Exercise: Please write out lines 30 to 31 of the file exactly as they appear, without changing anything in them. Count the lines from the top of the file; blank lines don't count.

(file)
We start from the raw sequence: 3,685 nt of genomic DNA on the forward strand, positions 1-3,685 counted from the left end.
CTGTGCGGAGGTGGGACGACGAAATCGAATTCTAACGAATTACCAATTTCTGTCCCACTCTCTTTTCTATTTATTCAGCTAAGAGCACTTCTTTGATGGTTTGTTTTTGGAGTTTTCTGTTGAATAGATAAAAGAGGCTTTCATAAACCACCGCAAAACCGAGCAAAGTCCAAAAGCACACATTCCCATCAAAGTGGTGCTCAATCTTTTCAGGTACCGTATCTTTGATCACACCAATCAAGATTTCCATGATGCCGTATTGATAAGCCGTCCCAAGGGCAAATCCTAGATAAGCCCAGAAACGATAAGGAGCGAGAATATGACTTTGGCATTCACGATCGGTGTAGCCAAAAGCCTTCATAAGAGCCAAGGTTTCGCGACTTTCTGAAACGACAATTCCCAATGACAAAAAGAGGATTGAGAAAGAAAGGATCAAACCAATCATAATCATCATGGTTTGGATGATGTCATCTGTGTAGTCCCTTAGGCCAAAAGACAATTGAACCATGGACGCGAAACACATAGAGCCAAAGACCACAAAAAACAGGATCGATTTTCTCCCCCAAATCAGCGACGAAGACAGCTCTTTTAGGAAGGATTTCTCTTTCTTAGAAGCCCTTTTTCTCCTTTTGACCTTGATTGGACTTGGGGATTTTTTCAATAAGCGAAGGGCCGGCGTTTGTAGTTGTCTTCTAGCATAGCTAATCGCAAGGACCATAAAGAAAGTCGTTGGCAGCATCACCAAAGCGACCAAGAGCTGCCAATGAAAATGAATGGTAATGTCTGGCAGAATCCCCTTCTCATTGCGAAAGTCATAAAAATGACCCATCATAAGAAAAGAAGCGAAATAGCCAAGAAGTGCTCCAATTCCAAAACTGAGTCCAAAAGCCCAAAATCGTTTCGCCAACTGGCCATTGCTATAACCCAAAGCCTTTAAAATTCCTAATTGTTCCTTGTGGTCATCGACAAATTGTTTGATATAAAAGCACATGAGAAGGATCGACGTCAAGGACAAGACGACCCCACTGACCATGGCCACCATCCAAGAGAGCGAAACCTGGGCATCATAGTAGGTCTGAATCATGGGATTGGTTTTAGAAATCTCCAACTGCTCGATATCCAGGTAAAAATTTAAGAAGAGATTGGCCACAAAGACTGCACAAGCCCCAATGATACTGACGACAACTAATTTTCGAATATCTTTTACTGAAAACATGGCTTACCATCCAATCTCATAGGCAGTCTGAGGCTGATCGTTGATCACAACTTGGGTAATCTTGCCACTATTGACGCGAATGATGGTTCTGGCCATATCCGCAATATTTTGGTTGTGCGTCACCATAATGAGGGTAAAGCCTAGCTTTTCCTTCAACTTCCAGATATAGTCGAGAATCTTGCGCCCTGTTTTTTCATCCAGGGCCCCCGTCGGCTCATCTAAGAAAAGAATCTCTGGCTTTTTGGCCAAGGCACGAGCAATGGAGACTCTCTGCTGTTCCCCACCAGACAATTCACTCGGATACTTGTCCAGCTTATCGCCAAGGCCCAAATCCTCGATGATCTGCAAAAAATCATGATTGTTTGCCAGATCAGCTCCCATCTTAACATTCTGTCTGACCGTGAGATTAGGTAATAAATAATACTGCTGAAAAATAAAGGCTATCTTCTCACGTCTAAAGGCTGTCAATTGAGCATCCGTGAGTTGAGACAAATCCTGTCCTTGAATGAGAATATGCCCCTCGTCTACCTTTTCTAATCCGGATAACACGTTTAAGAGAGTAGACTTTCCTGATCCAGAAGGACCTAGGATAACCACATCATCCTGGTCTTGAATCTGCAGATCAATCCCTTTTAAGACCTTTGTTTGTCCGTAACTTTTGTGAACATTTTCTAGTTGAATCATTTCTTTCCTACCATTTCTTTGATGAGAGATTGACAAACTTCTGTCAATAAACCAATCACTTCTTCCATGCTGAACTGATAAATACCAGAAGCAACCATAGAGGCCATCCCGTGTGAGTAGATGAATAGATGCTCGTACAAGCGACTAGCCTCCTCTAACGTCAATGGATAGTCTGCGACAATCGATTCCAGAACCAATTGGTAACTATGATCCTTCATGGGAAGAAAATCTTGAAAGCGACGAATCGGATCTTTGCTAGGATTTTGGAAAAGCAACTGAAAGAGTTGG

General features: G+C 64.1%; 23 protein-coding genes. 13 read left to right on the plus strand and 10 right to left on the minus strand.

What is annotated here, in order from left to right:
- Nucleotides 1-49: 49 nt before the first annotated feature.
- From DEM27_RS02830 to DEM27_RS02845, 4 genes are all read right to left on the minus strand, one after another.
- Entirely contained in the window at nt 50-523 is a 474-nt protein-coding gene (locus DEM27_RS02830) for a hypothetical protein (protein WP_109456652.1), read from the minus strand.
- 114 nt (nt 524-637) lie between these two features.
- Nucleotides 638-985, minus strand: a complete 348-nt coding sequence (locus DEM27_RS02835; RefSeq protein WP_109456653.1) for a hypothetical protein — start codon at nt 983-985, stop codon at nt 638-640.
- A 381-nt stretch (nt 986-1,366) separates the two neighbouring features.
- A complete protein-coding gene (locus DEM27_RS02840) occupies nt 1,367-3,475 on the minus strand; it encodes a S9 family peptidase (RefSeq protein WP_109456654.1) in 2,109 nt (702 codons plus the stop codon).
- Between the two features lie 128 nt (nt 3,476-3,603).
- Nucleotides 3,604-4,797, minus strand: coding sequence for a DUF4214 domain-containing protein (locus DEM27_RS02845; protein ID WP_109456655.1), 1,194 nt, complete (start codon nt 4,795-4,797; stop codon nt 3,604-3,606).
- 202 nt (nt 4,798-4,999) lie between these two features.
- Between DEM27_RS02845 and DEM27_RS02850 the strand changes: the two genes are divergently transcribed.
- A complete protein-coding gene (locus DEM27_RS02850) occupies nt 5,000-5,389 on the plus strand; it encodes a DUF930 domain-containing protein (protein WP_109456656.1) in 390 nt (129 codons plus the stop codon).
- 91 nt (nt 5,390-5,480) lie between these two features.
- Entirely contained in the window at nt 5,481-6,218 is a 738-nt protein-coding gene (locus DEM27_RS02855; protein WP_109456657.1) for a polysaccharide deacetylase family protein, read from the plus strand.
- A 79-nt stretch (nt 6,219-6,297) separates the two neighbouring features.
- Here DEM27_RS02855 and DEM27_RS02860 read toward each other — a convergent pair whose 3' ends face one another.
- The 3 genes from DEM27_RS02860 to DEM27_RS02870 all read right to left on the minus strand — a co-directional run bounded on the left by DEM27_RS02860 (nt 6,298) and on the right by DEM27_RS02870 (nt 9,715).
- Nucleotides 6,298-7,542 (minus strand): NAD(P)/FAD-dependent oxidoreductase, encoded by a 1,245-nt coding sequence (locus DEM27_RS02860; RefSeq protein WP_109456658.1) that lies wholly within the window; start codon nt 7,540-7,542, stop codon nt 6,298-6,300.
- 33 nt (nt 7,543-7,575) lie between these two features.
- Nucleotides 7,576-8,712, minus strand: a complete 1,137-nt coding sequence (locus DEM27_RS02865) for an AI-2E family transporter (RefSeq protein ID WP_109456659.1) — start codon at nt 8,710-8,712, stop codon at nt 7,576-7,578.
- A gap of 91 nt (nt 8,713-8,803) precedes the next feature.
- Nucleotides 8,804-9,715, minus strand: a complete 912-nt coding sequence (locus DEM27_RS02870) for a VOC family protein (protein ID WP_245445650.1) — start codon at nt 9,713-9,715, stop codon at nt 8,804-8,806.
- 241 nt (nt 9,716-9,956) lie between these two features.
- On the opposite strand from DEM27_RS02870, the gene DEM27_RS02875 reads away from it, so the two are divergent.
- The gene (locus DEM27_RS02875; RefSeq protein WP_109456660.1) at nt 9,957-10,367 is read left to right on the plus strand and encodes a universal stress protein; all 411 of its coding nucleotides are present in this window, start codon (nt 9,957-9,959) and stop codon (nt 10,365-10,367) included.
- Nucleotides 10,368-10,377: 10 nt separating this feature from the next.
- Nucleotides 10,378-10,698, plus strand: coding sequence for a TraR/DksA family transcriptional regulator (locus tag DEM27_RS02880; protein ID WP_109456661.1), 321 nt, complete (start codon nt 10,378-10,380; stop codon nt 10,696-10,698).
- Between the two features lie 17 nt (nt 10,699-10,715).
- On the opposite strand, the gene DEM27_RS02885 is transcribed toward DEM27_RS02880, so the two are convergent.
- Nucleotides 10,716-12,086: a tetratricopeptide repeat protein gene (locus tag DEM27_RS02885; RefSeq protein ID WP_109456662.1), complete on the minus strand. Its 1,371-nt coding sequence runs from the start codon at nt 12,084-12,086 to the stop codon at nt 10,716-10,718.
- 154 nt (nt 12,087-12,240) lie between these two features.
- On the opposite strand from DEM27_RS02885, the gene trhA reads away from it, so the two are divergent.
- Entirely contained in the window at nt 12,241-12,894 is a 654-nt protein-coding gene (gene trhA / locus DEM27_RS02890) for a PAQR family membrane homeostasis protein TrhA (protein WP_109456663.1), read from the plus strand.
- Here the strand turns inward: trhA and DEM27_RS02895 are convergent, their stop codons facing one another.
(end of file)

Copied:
- Nucleotides 10,368-10,377: 10 nt separating this feature from the next.
- Nucleotides 10,378-10,698, plus strand: coding sequence for a TraR/DksA family transcriptional regulator (locus tag DEM27_RS02880; protein ID WP_109456661.1), 321 nt, complete (start codon nt 10,378-10,380; stop codon nt 10,696-10,698).